There is no single best answer to this question. The most important part of the BMAT you should focus on is the one that you feel your performance is weakest at - one that you will draw the most benefit from practising. This is why it is particularly helpful to identify your strengths and weaknesses at the start by attempting a couple of untimed papers. You might find that you are an excellent essay writer but could use the numeracy practice. Or perhaps your problem-solving skills are spotless but verbal reasoning is still confusing to you. Instead of enquiring about the test from friends who have sat it or looking information up online, approach the test from a personal perspective and draw individual conclusions about it based on your own feelings and your own performance, as what someone found hard may not ring true for you.
The first thing you want to do when you start your BMAT preparation is to take it in a structured and logical approach. The BMAT is a big exam consisting of many different components. Instead of tackling it all at once from the beginning, it may be worth just to focus on a specific section of the exam at a time. For example, you can start with the problem-solving part of Section 1, in which you can go over the questions in-depth, do some practice questions and review your answers. Give yourself an objective score based on the answer key you will find online and assess your performance. Do you feel that you have gaps in your knowledge and is it worth exploring those further? Once you have done this, you can move on to the next part of Section 1, then Section 2 and finally Section 3.
Additionally, you should take at least one BMAT practice test as part of your preparation. Ideally you will commence your preparation soon enough to allow yourself enough time to sit several full practice test, but doing at least one is absolutely essential. Doing a whole BMAT past paper will allow you to get familiar with the timings and the intensity of the exam, which will take a total of two hours. If you only allocate enough time to sit a single practice paper, it is best to use a more recent paper, as this will be most similar to the exam that you will take. Some of the older papers have questions which are not multiple choice, or more options for essays to write. Even if you are able to do multiple tests, sitting the most recent ones last will still be beneficial.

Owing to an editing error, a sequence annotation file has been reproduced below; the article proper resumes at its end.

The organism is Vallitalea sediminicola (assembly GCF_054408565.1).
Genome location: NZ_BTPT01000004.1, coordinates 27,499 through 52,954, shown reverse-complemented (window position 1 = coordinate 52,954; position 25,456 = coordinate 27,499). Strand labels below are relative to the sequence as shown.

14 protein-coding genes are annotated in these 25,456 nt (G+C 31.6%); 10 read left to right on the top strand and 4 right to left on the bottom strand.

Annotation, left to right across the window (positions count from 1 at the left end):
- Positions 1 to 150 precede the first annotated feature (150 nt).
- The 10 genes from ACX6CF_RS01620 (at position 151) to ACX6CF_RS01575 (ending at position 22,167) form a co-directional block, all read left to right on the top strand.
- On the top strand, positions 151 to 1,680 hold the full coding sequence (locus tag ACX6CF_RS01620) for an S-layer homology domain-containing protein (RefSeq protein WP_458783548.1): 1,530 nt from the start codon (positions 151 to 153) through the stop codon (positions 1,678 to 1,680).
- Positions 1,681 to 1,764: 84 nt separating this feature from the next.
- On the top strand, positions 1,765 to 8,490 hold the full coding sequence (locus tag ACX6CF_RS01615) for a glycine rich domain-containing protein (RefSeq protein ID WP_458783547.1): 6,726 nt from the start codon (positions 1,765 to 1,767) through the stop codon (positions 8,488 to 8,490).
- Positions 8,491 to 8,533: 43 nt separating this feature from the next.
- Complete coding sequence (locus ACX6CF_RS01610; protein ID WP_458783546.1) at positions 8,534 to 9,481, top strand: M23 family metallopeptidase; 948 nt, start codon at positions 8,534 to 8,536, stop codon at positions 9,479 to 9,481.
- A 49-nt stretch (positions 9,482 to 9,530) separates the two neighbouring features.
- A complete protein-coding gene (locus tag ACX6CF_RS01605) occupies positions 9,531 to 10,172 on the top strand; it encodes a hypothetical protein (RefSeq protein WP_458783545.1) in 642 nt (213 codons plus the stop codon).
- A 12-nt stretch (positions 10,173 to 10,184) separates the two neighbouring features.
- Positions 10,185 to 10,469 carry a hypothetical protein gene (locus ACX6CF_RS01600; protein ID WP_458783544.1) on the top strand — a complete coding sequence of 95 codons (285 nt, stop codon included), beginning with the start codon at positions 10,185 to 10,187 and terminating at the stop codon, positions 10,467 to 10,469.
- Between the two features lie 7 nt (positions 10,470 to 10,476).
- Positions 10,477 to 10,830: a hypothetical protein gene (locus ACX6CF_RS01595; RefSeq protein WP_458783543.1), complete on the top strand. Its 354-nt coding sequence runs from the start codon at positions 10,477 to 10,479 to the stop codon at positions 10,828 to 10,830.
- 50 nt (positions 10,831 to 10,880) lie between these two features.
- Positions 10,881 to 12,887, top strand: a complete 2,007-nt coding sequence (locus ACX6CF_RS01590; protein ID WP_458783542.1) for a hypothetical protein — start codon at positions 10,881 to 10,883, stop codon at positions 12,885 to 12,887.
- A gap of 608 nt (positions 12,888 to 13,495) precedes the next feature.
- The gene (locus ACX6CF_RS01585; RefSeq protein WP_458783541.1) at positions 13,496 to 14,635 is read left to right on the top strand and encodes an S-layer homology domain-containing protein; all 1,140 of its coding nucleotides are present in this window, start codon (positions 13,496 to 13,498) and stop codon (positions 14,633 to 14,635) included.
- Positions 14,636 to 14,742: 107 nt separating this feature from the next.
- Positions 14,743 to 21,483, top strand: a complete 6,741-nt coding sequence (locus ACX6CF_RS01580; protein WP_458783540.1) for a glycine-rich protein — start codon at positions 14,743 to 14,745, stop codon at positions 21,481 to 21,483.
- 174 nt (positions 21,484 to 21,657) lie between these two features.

As we have previously advised, once you have completed the BMAT practice test, take a break. After a couple of hours, mark it and see how you did. It should become apparent to you that one mark can make all the difference between a ‘good’ and a ‘bad’ score. By practising papers, you should be able to identify your areas of strengths and weaknesses and also to track your progress over time.